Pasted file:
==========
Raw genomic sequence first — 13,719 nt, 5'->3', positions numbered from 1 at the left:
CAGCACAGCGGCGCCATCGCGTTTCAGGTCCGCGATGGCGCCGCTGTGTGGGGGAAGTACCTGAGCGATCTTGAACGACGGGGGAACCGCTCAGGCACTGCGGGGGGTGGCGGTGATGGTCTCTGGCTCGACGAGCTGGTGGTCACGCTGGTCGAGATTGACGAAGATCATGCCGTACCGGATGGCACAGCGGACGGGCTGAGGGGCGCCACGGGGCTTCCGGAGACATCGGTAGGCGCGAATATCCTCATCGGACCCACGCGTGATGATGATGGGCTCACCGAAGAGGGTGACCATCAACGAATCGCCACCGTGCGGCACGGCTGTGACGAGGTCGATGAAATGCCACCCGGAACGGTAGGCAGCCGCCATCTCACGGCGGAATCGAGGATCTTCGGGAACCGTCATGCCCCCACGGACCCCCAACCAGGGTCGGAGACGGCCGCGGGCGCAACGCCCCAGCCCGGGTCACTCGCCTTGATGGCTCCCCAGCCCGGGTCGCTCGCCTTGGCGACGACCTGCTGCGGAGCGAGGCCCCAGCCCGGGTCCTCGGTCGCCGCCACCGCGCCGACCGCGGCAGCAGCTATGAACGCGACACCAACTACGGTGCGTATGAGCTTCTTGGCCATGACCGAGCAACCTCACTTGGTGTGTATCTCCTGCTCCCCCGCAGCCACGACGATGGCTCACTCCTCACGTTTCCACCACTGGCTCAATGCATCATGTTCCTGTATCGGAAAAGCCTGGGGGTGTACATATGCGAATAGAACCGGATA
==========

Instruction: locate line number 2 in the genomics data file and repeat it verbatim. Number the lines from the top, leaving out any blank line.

CAGCACAGCGGCGCCATCGCGTTTCAGGTCCGCGATGGCGCCGCTGTGTGGGGGAAGTACCTGAGCGATCTTGAACGACGGGGGAACCGCTCAGGCACTGCGGGGGGTGGCGGTGATGGTCTCTGGCTCGACGAGCTGGTGGTCACGCTGGTCGAGATTGACGAAGATCATGCCGTACCGGATGGCACAGCGGACGGGCTGAGGGGCGCCACGGGGCTTCCGGAGACATCGGTAGGCGCGAATATCCTCATCGGACCCACGCGTGATGATGATGGGCTCACCGAAGAGGGTGACCATCAACGAATCGCCACCGTGCGGCACGGCTGTGACGAGGTCGATGAAATGCCACCCGGAACGGTAGGCAGCCGCCATCTCACGGCGGAATCGAGGATCTTCGGGAACCGTCATGCCCCCACGGACCCCCAACCAGGGTCGGAGACGGCCGCGGGCGCAACGCCCCAGCCCGGGTCACTCGCCTTGATGGCTCCCCAGCCCGGGTCGCTCGCCTTGGCGACGACCTGCTGCGGAGCGAGGCCCCAGCCCGGGTCCTCGGTCGCCGCCACCGCGCCGACCGCGGCAGCAGCTATGAACGCGACACCAACTACGGTGCGTATGAGCTTCTTGGCCATGACCGAGCAACCTCACTTGGTGTGTATCTCCTGCTCCCCCGCAGCCACGACGATGGCTCACTCCTCACGTTTCCACCACTGGCTCAATGCATCATGTTCCTGTATCGGAAAAGCCTGGGGGTGTACATATGCGAATAGAACCGGATA